To a hunter best remembered as one of Britain’s most entertaining and charismatic showmen, it seems somewhat curious that Prince Naseem Hamed’s glittering and controversial career ended in a chorus of anger.
In fact, none of the 15,000 spectators at the London Arena knew that this slow, disinterested 12-round borefest against Manuel Calvo would be Hamed’s last appearance in the ring.
After all, the Sheffield-born boxing superstar had just turned 28 and just made his first career loss at the hands of Marco Antonio Barrera and made the right noises in his attempt to return to the top of the featherweight division.
Prince Naseem Hamed (right) is remembered as one of Britain’s most entertaining showmen
It remains strange that his sparkling and controversial career ended with a chorus of anger
Hamed’s fight against slender outsider Calvo was sold with the promotional slogan, “This cat has nine lives.” May 18, 2002 was the last straw for Hamed.
Because that fire that had kindled brightly in the 1990s and the Sheffield man was less and less announced by the British public.
Hamed lay deep in a sea far from the coast that represented boxing, and yearned for an escape from the sport he had given so much to.
To understand the mentality of Hamed heading into his fight with Spaniard Calvo, look back on his preparations for his 16th world title defense against Barrera.
Sheffield-born fighter (right) had returned to the UK to face off-man Manuel Calvo
Hamed had suffered his first and only defeat 13 months earlier against Marco Antonio Barerra
It was said that Hamed was released from his profession before being defeated in Sin City.
Legendary trainer Emanuel Steward had taken charge in the last two weeks of that camp, and after seeing Barrera shoot down his previous opponent eight weeks earlier, he was immediately concerned about the featherweight indifference to training, with Hamed not respected his Mexican sparring partners.
The evidence was in the pudding, and Vegas was treated to a disappointing show that stank of petulance, and many questioned whether the mind-blowing showman’s mind that had taken boxing by storm was elsewhere.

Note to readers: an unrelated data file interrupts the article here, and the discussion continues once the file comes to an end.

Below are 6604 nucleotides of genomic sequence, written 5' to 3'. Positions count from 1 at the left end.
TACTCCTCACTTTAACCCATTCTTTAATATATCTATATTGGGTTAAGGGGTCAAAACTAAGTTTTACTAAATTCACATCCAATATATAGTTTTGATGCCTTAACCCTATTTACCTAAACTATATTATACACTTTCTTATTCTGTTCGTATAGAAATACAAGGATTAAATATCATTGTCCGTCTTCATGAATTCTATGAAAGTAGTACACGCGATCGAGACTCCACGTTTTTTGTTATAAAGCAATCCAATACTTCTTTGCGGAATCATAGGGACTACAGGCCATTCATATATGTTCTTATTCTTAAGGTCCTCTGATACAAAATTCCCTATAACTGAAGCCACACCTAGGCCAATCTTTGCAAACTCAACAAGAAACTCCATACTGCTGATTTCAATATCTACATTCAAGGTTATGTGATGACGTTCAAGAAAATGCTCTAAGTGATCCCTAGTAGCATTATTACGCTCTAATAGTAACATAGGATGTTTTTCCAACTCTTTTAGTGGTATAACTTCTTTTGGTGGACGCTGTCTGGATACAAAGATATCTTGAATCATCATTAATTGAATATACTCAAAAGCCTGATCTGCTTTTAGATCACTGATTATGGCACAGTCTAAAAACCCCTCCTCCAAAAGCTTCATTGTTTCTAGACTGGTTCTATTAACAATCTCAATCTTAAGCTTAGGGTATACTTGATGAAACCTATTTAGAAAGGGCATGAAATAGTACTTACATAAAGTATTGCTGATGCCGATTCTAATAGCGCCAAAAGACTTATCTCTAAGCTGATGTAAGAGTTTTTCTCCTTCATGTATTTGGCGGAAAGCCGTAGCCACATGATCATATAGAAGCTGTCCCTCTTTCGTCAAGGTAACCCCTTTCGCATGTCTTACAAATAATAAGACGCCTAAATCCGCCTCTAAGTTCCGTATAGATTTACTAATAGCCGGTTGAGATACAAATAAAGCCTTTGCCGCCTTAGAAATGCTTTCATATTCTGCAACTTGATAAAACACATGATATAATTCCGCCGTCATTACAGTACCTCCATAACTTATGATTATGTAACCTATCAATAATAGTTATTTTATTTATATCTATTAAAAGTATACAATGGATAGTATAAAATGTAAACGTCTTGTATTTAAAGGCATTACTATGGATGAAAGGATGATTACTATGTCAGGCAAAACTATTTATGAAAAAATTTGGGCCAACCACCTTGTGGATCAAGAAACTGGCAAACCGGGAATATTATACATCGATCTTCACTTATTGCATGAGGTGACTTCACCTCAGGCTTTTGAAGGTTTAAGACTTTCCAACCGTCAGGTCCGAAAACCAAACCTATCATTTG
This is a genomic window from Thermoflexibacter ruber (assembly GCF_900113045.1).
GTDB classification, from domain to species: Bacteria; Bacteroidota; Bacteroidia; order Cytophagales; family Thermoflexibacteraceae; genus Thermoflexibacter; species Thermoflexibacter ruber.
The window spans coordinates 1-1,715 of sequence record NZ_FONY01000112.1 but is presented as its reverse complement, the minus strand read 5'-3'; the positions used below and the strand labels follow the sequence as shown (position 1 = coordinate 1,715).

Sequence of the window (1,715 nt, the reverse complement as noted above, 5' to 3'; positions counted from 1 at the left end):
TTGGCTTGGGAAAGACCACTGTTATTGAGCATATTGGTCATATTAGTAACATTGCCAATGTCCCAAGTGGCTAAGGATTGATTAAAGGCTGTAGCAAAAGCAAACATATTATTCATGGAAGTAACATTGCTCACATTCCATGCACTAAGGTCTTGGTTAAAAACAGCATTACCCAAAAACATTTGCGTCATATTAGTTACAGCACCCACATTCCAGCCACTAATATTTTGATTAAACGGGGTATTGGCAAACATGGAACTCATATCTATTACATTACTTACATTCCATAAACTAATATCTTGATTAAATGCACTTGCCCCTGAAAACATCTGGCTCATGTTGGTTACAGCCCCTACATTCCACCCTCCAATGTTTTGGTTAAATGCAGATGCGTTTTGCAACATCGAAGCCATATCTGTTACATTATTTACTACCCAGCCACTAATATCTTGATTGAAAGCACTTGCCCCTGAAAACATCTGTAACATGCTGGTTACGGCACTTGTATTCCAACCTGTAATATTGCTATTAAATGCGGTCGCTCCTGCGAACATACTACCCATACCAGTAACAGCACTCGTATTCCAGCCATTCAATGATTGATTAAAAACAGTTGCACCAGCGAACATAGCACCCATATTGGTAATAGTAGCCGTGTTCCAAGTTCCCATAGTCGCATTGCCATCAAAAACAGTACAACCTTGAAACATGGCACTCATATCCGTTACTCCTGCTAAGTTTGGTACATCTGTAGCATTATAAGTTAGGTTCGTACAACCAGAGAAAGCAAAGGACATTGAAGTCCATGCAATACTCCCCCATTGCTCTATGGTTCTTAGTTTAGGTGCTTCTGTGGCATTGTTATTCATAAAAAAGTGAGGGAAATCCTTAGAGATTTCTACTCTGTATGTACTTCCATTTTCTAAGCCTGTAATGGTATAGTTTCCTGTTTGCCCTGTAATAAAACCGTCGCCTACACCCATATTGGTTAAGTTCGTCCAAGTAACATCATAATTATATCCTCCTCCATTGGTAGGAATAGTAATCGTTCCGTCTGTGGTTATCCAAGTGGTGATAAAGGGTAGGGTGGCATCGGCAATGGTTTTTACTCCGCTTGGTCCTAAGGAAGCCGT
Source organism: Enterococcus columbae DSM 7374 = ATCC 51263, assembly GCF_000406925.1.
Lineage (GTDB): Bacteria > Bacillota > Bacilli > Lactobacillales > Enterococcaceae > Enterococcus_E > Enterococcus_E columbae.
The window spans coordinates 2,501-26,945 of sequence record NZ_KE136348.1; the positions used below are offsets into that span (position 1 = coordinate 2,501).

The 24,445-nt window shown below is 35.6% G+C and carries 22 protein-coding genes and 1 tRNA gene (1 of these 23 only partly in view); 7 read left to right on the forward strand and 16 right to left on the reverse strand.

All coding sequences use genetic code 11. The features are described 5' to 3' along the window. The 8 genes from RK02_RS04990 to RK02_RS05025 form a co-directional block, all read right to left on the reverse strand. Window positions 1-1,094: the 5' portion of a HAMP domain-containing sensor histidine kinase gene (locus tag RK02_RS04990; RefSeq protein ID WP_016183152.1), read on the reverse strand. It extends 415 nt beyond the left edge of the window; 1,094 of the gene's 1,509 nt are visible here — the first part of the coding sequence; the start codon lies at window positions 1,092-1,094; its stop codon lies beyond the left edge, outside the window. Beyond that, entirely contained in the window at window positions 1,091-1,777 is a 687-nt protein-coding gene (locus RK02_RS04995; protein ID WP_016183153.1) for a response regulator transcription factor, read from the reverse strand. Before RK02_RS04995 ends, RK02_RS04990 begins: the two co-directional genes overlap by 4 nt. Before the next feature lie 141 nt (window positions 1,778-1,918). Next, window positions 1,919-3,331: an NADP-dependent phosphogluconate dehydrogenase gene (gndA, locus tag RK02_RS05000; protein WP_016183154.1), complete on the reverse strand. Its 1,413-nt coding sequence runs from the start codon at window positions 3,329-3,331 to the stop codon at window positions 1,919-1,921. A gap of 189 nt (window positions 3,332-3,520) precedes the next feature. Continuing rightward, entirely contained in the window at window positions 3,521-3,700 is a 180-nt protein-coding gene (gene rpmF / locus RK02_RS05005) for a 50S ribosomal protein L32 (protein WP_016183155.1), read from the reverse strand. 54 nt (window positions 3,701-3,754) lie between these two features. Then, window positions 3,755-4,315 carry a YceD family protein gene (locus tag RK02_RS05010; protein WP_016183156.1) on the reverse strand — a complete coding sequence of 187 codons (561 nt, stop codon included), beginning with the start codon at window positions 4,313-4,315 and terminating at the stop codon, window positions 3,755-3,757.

And instead of taking on his contractual option to start a rematch to avenge his only defeat, Hamed chose to cut ties with American broadcaster HBO and start over in the UK against Calvo, who career-best victory against Steve Robinson.
Fans in the London Arena did not know that the Calvo match would be his last appearance in the ring
What they saw did not live up to their expectations, and the crowd cheered
Despite not pursuing immediate revenge, Hamed still had his audience behind him. The London Arena was filled to the brim, and 11 million fans voted to see what they thought would be an all-new Prince Naseem Hamed, who took part in this game after a 13-month hiatus.
What they saw did not live up to their expectations.
There was none of the razzmatazz that earned Hamed widespread admiration after career defining victories over Steve Robinson, Tom Johnson and Manuel Medina, but rather a bulky, totally lackluster display that resulted in a point win.
The angry sound duly sounded from the crowd, not for a man they now loathed, but for a man who was willing to rekindle that fire. The press was not so desirable and offered that the writing for the Briton might have been on the wall.
Hamed called an injury to his hands in the second round the reason for his poor performance. Soon Hamed passed, with fans and experts speculating about the star’s disappearing act.
The press believed that post-fight writing for the Briton may have been on the wall
Naz’s former trainer, Brendan Ingle, quickly captured his talent. He told The Guardian, “Naz was a lazy so-and-so when he was champion. It was a nightmare to train him, get him out of bed to do his job.
“You had to be able to motivate and inspire him and he had to have people around him. But he left me and started calling all the shots. Now it all comes to a stop and I don’t see him boxing anymore.
“He could have been fantastic,” he added. “I said he could have been better than Muhammad Ali, and I still say that.
“His potential was limitless, but he forgot the people who put him there and now he’s got to the top and done a runner.”
In an era where farewell fights are increasingly common, Hamed really deserved his moment to bask in the admiration that justified his 36-1 career. It is a special story that does little justice to the journey of one of the sport’s most beloved figures.
Hamed called an injury to his hands in the second round the reason for his poor performance